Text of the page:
Cook’s men are still expecting to have to work hard for win

England's Ian Bell celebrates reaching his 50.
England's Ian Bell celebrates reaching his 50.
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Ian Bell insisted England would take nothing for granted as they moved into a commanding position on day three of the opening Ashes Test at Cardiff.

On a day when Bell rediscovered his own form with 60 from 89 balls, England dismissed Australia quickly and were then bowled out for for 289 to leave the tourists needing a record 412 runs to take the lead in the series.

But Bell is refusing to accept the job is done with two days left to play in South Wales

“This type of cricket, Ashes cricket, anything is possible,” he said. “We respect Australia, they’re a good side and we’re going to have to come and work hard.

“We’ve already spoken about the amount of hard work that needs to go in. Taking 20 wickets in Test cricket is always hard.”

He added: “In an Ashes series there are no gimmies, everyone is desperate out there and you expect that from Australia and we’ll expect more of the same [today]. We’re going to have to work hard.”

Yorkshire’s Joe Root also added 60 to his first-innings 134 and a lead of around 450 looked a possibility as the duo put on 97 for the fourth wicket.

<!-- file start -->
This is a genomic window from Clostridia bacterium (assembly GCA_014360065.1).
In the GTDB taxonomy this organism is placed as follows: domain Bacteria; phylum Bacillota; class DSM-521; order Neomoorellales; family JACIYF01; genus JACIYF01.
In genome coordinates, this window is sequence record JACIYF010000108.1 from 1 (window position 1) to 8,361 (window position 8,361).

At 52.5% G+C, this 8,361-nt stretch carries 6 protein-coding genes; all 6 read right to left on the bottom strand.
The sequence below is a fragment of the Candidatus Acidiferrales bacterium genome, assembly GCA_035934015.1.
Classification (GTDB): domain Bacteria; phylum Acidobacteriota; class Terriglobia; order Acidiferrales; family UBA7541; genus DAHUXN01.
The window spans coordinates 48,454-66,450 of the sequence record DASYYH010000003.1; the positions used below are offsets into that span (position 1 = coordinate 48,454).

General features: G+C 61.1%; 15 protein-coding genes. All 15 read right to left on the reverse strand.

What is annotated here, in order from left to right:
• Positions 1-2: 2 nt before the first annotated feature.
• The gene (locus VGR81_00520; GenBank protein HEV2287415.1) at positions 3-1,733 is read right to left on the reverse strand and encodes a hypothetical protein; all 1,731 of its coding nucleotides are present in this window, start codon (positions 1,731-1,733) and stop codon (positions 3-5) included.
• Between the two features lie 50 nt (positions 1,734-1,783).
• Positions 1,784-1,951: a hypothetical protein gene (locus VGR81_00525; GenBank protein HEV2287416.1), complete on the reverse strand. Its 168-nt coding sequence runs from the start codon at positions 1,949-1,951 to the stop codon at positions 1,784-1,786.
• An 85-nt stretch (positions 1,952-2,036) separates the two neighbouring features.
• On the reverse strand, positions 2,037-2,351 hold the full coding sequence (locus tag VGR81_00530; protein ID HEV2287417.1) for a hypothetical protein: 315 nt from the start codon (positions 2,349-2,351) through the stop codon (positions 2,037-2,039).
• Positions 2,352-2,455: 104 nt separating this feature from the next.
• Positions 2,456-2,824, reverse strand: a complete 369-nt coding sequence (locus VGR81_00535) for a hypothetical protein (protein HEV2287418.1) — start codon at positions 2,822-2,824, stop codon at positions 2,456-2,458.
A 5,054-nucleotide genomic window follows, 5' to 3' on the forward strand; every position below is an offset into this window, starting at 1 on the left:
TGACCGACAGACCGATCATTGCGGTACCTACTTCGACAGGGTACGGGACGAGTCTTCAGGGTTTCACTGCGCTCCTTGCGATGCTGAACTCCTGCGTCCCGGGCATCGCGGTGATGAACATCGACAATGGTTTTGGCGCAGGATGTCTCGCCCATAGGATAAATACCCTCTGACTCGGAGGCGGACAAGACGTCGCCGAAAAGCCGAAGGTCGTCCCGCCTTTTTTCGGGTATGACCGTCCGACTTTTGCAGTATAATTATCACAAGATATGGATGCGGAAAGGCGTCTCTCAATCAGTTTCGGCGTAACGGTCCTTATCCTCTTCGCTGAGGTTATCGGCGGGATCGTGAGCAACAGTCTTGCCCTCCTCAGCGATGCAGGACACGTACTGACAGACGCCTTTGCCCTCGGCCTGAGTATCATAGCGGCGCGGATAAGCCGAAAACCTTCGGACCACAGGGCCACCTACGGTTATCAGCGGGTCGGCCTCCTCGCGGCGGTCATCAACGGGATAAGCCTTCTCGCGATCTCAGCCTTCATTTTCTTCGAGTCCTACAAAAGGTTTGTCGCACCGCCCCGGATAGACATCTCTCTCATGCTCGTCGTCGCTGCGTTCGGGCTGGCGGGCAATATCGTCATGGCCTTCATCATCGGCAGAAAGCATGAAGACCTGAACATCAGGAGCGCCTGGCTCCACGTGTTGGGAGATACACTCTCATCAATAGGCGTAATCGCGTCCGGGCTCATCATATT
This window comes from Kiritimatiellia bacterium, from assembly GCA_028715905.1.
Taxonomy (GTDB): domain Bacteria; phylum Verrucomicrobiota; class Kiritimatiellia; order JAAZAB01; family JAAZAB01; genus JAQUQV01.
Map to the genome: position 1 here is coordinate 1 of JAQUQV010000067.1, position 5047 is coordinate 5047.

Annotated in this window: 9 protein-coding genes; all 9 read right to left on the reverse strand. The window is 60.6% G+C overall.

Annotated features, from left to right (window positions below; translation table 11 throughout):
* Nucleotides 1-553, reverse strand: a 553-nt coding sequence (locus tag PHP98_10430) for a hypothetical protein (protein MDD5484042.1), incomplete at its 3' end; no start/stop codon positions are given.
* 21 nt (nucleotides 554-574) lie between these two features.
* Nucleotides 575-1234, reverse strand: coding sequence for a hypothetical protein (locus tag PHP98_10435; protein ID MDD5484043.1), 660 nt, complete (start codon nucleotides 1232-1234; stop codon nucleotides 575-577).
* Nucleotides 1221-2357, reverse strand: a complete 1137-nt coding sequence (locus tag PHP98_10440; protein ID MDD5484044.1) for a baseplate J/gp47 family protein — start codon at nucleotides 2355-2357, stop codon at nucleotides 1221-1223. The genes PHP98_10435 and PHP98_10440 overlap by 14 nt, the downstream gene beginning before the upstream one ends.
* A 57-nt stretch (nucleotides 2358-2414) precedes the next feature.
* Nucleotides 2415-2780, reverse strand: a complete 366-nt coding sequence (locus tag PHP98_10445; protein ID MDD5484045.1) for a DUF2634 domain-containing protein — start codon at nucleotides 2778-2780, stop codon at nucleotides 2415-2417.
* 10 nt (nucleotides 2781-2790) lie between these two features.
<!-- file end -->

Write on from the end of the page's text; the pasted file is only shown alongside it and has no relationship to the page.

“The more runs we get, it doesn’t matter about time we just want to score runs and be positive, take every option on we can and that was all it was about, being positive,” added Bell.

But a late clatter of wickets gave Australia a glimmer of hope, although Bell said England’s attacking style was not reckless and more a reflection of a new era.

He added: “You’re going to make the odd error along the way, but that’s the way we want to play now going forward, we want to take our options on and the guys have done that brilliantly all summer.

“It’s nice to contribute myself, but the way the guys have played all through the summer has been brilliant.”

Bell took guard on the back of just 56 runs in his previous nine Test attempts and admitted he has had to battle his way back to form.

“It’s been a while,” he said. “It was nice to go back to Warwickshire and score some runs there which felt nice.

“Obviously it guarantees you nothing when you come into it but getting runs and spending time in the middle is perfect. [Yesterday] was just how I want it to be.”

Australia spinner Nathan Lyon finished the second innings with figures of 4-75 as he helped Australia limit the England total and was proud of a touring bowling unit which gave up 430 in the first innings.

“We learned from bowling in the second innings compared to the first innings,” he said.

“We probably didn’t bowl our best in the first innings and we improved that in the second innings.

“To take 10 wickets out there in just over two-and-a-half sessions was a pretty big effort.

“I’m proud of all the boys and now it’s up to our batters to hopefully dig deep.”

He added: “We’ve got to learn from our first innings with the bat and see how we go. Be patient a little bit more and be hungry. (There were) too many thirties – try and push on and get a couple of our top five to get a couple of big hundreds.”